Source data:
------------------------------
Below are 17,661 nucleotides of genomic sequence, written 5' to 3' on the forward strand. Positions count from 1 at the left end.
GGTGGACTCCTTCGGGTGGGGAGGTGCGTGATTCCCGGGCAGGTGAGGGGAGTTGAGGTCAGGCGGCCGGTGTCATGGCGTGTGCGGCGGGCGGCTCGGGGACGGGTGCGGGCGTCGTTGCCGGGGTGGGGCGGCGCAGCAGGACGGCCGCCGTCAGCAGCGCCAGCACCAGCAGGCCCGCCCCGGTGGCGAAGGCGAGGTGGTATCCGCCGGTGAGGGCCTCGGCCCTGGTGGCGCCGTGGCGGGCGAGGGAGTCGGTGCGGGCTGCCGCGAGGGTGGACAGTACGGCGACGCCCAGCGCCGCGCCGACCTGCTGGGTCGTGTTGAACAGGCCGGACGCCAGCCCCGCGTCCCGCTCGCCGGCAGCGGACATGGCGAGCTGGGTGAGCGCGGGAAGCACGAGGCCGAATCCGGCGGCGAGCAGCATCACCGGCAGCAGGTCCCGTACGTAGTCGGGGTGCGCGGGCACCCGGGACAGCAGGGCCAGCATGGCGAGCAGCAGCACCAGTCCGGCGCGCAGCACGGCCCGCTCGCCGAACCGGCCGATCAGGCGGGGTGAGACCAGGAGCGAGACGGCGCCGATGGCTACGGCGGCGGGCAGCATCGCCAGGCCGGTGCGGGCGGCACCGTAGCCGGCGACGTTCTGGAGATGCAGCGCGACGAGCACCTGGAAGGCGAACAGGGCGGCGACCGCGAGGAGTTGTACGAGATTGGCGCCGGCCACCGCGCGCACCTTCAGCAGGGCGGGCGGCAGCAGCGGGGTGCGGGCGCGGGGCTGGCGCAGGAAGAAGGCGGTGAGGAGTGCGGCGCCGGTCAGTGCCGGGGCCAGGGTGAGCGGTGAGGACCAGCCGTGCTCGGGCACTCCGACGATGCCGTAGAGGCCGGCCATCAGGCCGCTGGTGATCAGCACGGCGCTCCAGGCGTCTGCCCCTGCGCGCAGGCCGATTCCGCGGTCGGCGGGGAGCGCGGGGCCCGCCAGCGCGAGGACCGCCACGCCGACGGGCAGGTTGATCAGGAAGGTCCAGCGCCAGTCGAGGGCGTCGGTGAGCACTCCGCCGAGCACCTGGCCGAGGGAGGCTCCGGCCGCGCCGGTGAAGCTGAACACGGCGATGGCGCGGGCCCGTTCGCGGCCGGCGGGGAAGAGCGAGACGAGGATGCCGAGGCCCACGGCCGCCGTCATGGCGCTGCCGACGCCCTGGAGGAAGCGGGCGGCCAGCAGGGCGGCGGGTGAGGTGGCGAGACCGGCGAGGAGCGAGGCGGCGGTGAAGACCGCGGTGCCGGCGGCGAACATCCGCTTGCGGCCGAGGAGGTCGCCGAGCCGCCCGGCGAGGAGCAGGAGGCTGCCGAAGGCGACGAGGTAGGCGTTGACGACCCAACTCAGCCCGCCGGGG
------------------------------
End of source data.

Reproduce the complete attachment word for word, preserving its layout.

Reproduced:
Below are 17,661 nucleotides of genomic sequence, written 5' to 3' on the forward strand. Positions count from 1 at the left end.
GGTGGACTCCTTCGGGTGGGGAGGTGCGTGATTCCCGGGCAGGTGAGGGGAGTTGAGGTCAGGCGGCCGGTGTCATGGCGTGTGCGGCGGGCGGCTCGGGGACGGGTGCGGGCGTCGTTGCCGGGGTGGGGCGGCGCAGCAGGACGGCCGCCGTCAGCAGCGCCAGCACCAGCAGGCCCGCCCCGGTGGCGAAGGCGAGGTGGTATCCGCCGGTGAGGGCCTCGGCCCTGGTGGCGCCGTGGCGGGCGAGGGAGTCGGTGCGGGCTGCCGCGAGGGTGGACAGTACGGCGACGCCCAGCGCCGCGCCGACCTGCTGGGTCGTGTTGAACAGGCCGGACGCCAGCCCCGCGTCCCGCTCGCCGGCAGCGGACATGGCGAGCTGGGTGAGCGCGGGAAGCACGAGGCCGAATCCGGCGGCGAGCAGCATCACCGGCAGCAGGTCCCGTACGTAGTCGGGGTGCGCGGGCACCCGGGACAGCAGGGCCAGCATGGCGAGCAGCAGCACCAGTCCGGCGCGCAGCACGGCCCGCTCGCCGAACCGGCCGATCAGGCGGGGTGAGACCAGGAGCGAGACGGCGCCGATGGCTACGGCGGCGGGCAGCATCGCCAGGCCGGTGCGGGCGGCACCGTAGCCGGCGACGTTCTGGAGATGCAGCGCGACGAGCACCTGGAAGGCGAACAGGGCGGCGACCGCGAGGAGTTGTACGAGATTGGCGCCGGCCACCGCGCGCACCTTCAGCAGGGCGGGCGGCAGCAGCGGGGTGCGGGCGCGGGGCTGGCGCAGGAAGAAGGCGGTGAGGAGTGCGGCGCCGGTCAGTGCCGGGGCCAGGGTGAGCGGTGAGGACCAGCCGTGCTCGGGCACTCCGACGATGCCGTAGAGGCCGGCCATCAGGCCGCTGGTGATCAGCACGGCGCTCCAGGCGTCTGCCCCTGCGCGCAGGCCGATTCCGCGGTCGGCGGGGAGCGCGGGGCCCGCCAGCGCGAGGACCGCCACGCCGACGGGCAGGTTGATCAGGAAGGTCCAGCGCCAGTCGAGGGCGTCGGTGAGCACTCCGCCGAGCACCTGGCCGAGGGAGGCTCCGGCCGCGCCGGTGAAGCTGAACACGGCGATGGCGCGGGCCCGTTCGCGGCCGGCGGGGAAGAGCGAGACGAGGATGCCGAGGCCCACGGCCGCCGTCATGGCGCTGCCGACGCCCTGGAGGAAGCGGGCGGCCAGCAGGGCGGCGGGTGAGGTGGCGAGACCGGCGAGGAGCGAGGCGGCGGTGAAGACCGCGGTGCCGGCGGCGAACATCCGCTTGCGGCCGAGGAGGTCGCCGAGCCGCCCGGCGAGGAGCAGGAGGCTGCCGAAGGCGACGAGGTAGGCGTTGACGACCCAACTCAGCCCGCCGGGG